·         Persistent marijuana use during adolescence can cause a long-term 8-point drop in IQ, and harm attention span and memory.  Virtually every brain function was impaired, and quitting or cutting back did not fully eliminate IQ loss. (2012 Dunedin Study, Duke University)
Medical Marijuana States Report Undesirable Effects
·         Colorado drug related school suspensions and expulsions increased 41% from 2008-2009 to 2011-2012.  (2012 Colorado Department of Education)
·         Colorado teens use marijuana at a higher rate (10.72%) vs. the rest of the nation (7.64%).  (2011 National Survey on Drug Use and Health)
·         74% of Denver teens in substance abuse treatment used someone else’s medical marijuana.  11.6% of Arizona high school users were supplied by a medical marijuana user.  (2012 Salomonsen-Sautel, et al. and Arizona Criminal Justice Commission)
·         Marijuana related exposures for young Colorado children 0-5 rose 200% in four years.  (2011 Rocky Mountain Poison Center)
The National Legalization Movement Resembles Big Tobacco
·         Once legal, as evidenced in Colorado and Washington State, industry advertising to promote addiction and target kids is inevitable.  (2013 Smart Approaches to Marijuana)
The consensus of science does not support the legalization of crude marijuana for smoking or any other form of consumption, due to its many health and public safety hazards that cause harm to the youth of Iowa.  Rigorous federal research and development of individual components of cannabis should be pursued with vigor to produce safe and effective science based medicines for use with physician and pharmacy oversight to treat those with valid medical needs, similar to other medicines currently being studied or already authorized by the FDA.  For more information on the dangers of marijuana for youth please contact the Van Buren County SAFE Coalition at 319-293-6412 or at

Don’t Turn Your Holiday into a Tragedy Buzzed Driving is Drunk Driving

Stay Safe and Drive Sober to Spread the Holiday Cheer
·         Drunk driving fatalities occur all year round, but data shows that the holiday season is a particularly dangerous time on the roadways.
·         In 2011, 760 people lost their lives as a result of drunk-driving-related crashes during the month of December alone.
·         From 2007 to 2011, 14,318 people lost their lives during December. Twenty-nine percent (4,169) died in crashes that involved drivers with blood alcohol concentrations of .08 grams per deciliter or higher.
·         That’s why the SAFE Coalition is joining highway safety partners and law enforcement organizations across the country to remind people during December and throughout the year that Buzzed Driving is Drunk Driving – and to always designate a sober driver.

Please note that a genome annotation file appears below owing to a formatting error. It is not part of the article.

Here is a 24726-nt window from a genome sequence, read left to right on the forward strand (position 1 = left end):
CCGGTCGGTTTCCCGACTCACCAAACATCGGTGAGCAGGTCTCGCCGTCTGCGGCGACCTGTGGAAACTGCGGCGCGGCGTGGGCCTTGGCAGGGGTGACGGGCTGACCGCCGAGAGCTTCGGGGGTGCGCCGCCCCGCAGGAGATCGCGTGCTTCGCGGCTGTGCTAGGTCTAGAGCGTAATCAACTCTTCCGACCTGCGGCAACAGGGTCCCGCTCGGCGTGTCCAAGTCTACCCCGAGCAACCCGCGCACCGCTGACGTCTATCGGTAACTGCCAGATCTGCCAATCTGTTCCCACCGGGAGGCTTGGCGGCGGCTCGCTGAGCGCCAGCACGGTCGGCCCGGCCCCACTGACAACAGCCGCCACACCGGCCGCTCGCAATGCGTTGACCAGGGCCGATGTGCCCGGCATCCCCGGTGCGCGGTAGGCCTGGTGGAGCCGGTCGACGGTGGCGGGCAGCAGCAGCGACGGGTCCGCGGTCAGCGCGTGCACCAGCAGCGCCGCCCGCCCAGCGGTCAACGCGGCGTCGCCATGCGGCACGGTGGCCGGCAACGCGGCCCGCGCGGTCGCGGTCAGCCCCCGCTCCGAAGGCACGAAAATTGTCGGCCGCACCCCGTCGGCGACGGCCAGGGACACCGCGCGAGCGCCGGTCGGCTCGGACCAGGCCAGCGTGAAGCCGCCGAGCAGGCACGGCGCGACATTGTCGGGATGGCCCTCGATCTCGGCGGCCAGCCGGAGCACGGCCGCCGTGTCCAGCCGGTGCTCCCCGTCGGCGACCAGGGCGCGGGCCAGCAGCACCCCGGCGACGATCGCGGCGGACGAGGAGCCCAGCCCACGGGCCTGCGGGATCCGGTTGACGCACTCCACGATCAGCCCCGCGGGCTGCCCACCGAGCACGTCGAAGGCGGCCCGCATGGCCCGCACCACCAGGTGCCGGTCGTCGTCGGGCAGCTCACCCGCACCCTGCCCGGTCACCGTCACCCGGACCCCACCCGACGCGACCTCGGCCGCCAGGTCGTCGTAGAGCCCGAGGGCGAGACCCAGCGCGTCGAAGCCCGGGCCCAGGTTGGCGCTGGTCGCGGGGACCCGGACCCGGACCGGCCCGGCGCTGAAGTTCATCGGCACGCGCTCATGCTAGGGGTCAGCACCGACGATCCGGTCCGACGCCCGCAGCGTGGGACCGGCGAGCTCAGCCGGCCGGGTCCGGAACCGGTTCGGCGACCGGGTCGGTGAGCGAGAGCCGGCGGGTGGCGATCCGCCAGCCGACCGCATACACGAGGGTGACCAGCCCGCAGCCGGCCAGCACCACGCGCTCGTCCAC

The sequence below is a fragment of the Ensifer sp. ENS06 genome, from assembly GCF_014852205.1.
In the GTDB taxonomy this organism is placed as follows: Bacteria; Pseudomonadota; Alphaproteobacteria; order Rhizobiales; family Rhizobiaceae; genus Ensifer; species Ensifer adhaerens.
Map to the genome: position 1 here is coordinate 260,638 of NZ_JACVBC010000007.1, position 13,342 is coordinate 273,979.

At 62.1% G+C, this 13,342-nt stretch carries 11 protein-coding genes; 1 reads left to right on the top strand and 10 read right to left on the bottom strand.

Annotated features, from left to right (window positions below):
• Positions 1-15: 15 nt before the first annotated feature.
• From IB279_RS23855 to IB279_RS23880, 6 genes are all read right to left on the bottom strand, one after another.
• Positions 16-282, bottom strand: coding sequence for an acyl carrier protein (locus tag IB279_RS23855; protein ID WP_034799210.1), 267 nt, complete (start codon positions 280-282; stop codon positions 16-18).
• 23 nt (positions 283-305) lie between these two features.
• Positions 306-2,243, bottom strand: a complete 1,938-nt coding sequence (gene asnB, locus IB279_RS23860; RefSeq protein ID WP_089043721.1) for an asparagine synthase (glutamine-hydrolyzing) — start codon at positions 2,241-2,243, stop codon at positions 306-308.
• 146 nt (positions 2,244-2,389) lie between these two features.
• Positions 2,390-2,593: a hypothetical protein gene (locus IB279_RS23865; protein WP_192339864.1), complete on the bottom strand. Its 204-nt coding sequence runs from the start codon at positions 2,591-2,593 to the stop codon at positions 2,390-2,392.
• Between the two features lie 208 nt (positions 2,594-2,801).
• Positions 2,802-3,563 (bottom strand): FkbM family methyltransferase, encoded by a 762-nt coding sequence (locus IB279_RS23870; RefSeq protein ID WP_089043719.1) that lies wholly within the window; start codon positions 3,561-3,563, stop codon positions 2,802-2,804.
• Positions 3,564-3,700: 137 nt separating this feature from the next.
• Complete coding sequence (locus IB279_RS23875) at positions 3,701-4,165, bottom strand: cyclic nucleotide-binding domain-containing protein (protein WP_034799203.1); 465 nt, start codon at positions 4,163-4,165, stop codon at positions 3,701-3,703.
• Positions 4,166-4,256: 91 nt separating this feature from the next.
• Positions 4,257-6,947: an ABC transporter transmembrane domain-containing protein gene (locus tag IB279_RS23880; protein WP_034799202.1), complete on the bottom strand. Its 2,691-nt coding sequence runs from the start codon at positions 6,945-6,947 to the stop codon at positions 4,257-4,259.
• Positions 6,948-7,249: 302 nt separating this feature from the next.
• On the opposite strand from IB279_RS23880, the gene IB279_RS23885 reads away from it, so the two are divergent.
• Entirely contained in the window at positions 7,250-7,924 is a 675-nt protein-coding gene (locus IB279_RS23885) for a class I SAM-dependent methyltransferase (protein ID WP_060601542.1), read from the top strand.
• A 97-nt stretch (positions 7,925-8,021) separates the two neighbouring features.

·         Whether you’ve had just one or one too many, hand the keys to a sober driver. Buzzed Driving is Drunk Driving.
·         Your decisions can be the difference between life and death. When you drink and drive, you are endangering yourself, your passengers, and those on the road around you.

Remember, Buzzed Driving is Drunk Driving
·         According to the National Highway Traffic Safety Administration, 32,367 people were killed in motor vehicle traffic crashes in 2011, and 31 percent (9,878) of those fatalities occurred in drunk-driving-related crashes.
·         Even one drink can increase the risk of a crash while driving. Remember: Buzzed Driving is Drunk Driving.
·         Designate a sober driver before the party begins; plan a way to get home safely at the end of the night.
·         If you are impaired phone a sober friend or family member.
·         Be responsible. If someone you know is drinking, do not let that person get behind the wheel.
·         If you see an impaired driver on the road, contact law enforcement. Your actions may save someone’s life, and inaction could cost a life. 
·         Drunk driving can result in arrest, loss of driving privileges, higher insurance rates, lost time at work, court costs, fines, and attorney’s fees, and many other unwanted consequences. 
For more information on Buzzed Driving is Drunk Driving, please visit or the Van Buren County SAFE Coalition at 319-293-6412 or at

Thursday, December 12, 2013

SAFE Holiday Drinks

It's the Holiday Season, and the SAFE Coalition continues to focus on the importance of planning for a sober ride home. The coalition is encouraging you to plan ahead and offer non-alcoholic drinks at your parties.